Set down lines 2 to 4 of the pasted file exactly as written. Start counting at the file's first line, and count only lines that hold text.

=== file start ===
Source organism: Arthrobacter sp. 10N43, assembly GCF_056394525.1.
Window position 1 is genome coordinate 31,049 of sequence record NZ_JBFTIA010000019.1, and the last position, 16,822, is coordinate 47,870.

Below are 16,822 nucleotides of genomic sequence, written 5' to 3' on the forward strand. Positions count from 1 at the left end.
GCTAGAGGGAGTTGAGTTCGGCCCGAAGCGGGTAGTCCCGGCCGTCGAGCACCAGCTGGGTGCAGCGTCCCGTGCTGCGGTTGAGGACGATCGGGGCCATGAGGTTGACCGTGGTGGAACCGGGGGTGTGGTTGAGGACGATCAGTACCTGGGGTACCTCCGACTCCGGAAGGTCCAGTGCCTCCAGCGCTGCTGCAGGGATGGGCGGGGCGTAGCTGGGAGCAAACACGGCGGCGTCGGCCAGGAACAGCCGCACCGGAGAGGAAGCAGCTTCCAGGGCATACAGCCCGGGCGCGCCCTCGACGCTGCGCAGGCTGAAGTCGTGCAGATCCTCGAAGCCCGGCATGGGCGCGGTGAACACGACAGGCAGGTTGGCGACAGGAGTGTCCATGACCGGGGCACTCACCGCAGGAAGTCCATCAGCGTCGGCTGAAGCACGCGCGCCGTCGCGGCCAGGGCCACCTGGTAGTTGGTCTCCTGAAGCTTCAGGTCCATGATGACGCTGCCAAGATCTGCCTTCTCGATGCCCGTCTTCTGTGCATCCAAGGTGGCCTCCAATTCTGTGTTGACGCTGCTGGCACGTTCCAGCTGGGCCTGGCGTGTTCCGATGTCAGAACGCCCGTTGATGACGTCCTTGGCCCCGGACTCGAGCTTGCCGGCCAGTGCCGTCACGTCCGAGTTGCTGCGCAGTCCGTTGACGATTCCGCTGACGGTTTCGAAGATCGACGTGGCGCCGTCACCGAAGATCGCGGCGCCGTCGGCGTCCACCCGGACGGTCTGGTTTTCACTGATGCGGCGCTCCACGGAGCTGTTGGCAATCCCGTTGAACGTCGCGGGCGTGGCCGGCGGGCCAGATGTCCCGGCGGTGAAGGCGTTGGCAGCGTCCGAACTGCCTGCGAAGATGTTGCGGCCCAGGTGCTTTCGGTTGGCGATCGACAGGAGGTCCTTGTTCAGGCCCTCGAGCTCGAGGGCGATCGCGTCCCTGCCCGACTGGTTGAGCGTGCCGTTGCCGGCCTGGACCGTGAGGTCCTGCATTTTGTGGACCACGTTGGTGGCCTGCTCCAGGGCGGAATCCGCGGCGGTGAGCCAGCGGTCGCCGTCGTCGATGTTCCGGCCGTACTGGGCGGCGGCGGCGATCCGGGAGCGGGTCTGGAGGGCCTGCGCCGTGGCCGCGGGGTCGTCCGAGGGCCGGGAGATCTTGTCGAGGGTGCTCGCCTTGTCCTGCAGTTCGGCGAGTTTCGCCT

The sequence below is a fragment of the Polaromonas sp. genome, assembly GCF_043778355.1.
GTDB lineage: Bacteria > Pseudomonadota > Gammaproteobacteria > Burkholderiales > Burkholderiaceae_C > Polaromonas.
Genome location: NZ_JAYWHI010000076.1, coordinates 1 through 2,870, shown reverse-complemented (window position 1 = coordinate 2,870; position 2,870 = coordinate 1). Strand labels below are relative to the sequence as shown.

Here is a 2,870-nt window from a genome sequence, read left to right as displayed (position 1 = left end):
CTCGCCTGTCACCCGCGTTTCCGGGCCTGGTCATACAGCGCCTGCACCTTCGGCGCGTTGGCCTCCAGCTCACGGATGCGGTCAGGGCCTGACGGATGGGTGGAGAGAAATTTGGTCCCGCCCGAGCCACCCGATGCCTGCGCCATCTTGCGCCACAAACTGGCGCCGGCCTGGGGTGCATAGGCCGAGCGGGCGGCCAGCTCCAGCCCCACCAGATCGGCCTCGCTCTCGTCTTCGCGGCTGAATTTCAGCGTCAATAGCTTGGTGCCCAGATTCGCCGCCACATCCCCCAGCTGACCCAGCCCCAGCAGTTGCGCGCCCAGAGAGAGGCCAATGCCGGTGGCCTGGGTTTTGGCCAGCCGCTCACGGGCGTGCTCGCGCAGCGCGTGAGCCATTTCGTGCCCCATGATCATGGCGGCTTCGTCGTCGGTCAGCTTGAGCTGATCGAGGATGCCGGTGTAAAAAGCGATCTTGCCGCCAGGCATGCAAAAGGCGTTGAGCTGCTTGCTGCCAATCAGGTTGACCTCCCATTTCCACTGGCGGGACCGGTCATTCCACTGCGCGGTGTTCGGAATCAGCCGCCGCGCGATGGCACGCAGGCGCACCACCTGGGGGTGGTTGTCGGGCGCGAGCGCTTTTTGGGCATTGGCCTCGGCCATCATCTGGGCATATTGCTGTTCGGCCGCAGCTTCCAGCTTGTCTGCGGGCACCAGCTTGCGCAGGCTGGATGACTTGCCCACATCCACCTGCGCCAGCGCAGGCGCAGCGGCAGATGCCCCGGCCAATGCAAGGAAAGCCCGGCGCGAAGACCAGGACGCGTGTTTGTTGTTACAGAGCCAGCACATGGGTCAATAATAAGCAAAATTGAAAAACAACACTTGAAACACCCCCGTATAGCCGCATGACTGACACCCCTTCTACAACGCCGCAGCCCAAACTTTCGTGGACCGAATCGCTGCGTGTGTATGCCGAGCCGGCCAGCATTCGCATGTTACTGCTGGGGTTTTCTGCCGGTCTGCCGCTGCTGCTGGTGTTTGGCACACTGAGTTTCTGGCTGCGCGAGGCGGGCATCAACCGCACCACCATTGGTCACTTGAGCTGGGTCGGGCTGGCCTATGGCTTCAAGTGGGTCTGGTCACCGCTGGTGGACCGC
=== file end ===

Window position 1 is genome coordinate 31,049 of sequence record NZ_JBFTIA010000019.1, and the last position, 16,822, is coordinate 47,870.

Below are 16,822 nucleotides of genomic sequence, written 5' to 3' on the forward strand. Positions count from 1 at the left end.
GCTAGAGGGAGTTGAGTTCGGCCCGAAGCGGGTAGTCCCGGCCGTCGAGCACCAGCTGGGTGCAGCGTCCCGTGCTGCGGTTGAGGACGATCGGGGCCATGAGGTTGACCGTGGTGGAACCGGGGGTGTGGTTGAGGACGATCAGTACCTGGGGTACCTCCGACTCCGGAAGGTCCAGTGCCTCCAGCGCTGCTGCAGGGATGGGCGGGGCGTAGCTGGGAGCAAACACGGCGGCGTCGGCCAGGAACAGCCGCACCGGAGAGGAAGCAGCTTCCAGGGCATACAGCCCGGGCGCGCCCTCGACGCTGCGCAGGCTGAAGTCGTGCAGATCCTCGAAGCCCGGCATGGGCGCGGTGAACACGACAGGCAGGTTGGCGACAGGAGTGTCCATGACCGGGGCACTCACCGCAGGAAGTCCATCAGCGTCGGCTGAAGCACGCGCGCCGTCGCGGCCAGGGCCACCTGGTAGTTGGTCTCCTGAAGCTTCAGGTCCATGATGACGCTGCCAAGATCTGCCTTCTCGATGCCCGTCTTCTGTGCATCCAAGGTGGCCTCCAATTCTGTGTTGACGCTGCTGGCACGTTCCAGCTGGGCCTGGCGTGTTCCGATGTCAGAACGCCCGTTGATGACGTCCTTGGCCCCGGACTCGAGCTTGCCGGCCAGTGCCGTCACGTCCGAGTTGCTGCGCAGTCCGTTGACGATTCCGCTGACGGTTTCGAAGATCGACGTGGCGCCGTCACCGAAGATCGCGGCGCCGTCGGCGTCCACCCGGACGGTCTGGTTTTCACTGATGCGGCGCTCCACGGAGCTGTTGGCAATCCCGTTGAACGTCGCGGGCGTGGCCGGCGGGCCAGATGTCCCGGCGGTGAAGGCGTTGGCAGCGTCCGAACTGCCTGCGAAGATGTTGCGGCCCAGGTGCTTTCGGTTGGCGATCGACAGGAGGTCCTTGTTCAGGCCCTCGAGCTCGAGGGCGATCGCGTCCCTGCCCGACTGGTTGAGCGTGCCGTTGCCGGCCTGGACCGTGAGGTCCTGCATTTTGTGGACCACGTTGGTGGCCTGCTCCAGGGCGGAATCCGCGGCGGTGAGCCAGCGGTCGCCGTCGTCGATGTTCCGGCCGTACTGGGCGGCGGCGGCGATCCGGGAGCGGGTCTGGAGGGCCTGCGCCGTGGCCGCGGGGTCGTCCGAGGGCCGGGAGATCTTGTCGAGGGTGCTCGCCTTGTCCTGCAGTTCGGCGAGTTTCGCCT